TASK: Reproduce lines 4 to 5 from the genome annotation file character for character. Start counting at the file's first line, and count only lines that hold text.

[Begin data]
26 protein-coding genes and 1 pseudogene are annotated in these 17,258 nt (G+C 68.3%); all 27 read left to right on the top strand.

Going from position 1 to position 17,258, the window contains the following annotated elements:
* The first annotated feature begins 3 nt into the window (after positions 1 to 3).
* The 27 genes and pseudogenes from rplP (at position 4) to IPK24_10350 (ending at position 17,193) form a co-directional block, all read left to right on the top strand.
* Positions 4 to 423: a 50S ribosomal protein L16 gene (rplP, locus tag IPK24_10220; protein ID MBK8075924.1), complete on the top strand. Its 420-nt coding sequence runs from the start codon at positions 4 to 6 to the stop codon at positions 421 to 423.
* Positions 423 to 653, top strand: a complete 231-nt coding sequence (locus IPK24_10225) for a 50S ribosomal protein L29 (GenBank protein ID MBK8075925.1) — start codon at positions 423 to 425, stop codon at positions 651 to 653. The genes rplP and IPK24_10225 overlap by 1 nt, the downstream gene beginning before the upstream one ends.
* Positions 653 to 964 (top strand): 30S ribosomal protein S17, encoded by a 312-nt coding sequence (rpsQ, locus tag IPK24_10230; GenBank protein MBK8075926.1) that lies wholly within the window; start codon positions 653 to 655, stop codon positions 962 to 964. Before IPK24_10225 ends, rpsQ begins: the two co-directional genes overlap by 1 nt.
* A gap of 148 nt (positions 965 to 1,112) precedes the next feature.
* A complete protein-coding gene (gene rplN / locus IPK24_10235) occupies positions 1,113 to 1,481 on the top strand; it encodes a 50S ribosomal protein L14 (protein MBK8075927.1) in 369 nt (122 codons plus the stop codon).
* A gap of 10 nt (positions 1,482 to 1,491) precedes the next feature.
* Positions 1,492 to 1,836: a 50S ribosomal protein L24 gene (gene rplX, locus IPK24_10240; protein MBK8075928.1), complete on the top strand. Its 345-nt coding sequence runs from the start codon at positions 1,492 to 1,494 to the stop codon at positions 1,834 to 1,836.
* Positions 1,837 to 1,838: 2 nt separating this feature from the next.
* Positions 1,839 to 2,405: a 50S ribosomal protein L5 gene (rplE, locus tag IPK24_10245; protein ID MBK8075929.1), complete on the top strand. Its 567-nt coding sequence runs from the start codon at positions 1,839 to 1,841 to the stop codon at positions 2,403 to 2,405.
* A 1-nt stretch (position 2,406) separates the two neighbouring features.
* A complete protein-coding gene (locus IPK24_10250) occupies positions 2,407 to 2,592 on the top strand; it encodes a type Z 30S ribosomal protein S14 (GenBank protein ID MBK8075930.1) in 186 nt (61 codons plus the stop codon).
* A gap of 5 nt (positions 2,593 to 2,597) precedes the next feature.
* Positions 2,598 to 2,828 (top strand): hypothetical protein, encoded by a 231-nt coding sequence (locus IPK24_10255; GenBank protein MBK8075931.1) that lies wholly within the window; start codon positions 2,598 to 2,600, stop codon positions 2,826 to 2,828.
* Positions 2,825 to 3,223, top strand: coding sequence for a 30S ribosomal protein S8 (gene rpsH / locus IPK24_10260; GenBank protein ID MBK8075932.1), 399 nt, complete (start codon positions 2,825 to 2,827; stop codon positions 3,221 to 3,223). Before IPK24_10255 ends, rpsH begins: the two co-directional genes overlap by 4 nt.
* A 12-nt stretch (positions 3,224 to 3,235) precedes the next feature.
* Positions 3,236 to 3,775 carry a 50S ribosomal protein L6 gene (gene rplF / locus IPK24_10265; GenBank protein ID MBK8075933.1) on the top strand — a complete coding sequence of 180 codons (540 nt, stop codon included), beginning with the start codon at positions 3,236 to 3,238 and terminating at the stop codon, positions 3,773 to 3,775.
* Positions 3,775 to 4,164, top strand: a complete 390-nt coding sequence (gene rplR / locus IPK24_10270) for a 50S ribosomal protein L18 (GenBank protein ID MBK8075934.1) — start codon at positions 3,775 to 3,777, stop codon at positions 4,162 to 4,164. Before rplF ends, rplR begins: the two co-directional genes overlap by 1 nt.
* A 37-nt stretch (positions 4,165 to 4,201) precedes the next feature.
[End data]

* The 27 genes and pseudogenes from rplP (at position 4) to IPK24_10350 (ending at position 17,193) form a co-directional block, all read left to right on the top strand.
* Positions 4 to 423: a 50S ribosomal protein L16 gene (rplP, locus tag IPK24_10220; protein ID MBK8075924.1), complete on the top strand. Its 420-nt coding sequence runs from the start codon at positions 4 to 6 to the stop codon at positions 421 to 423.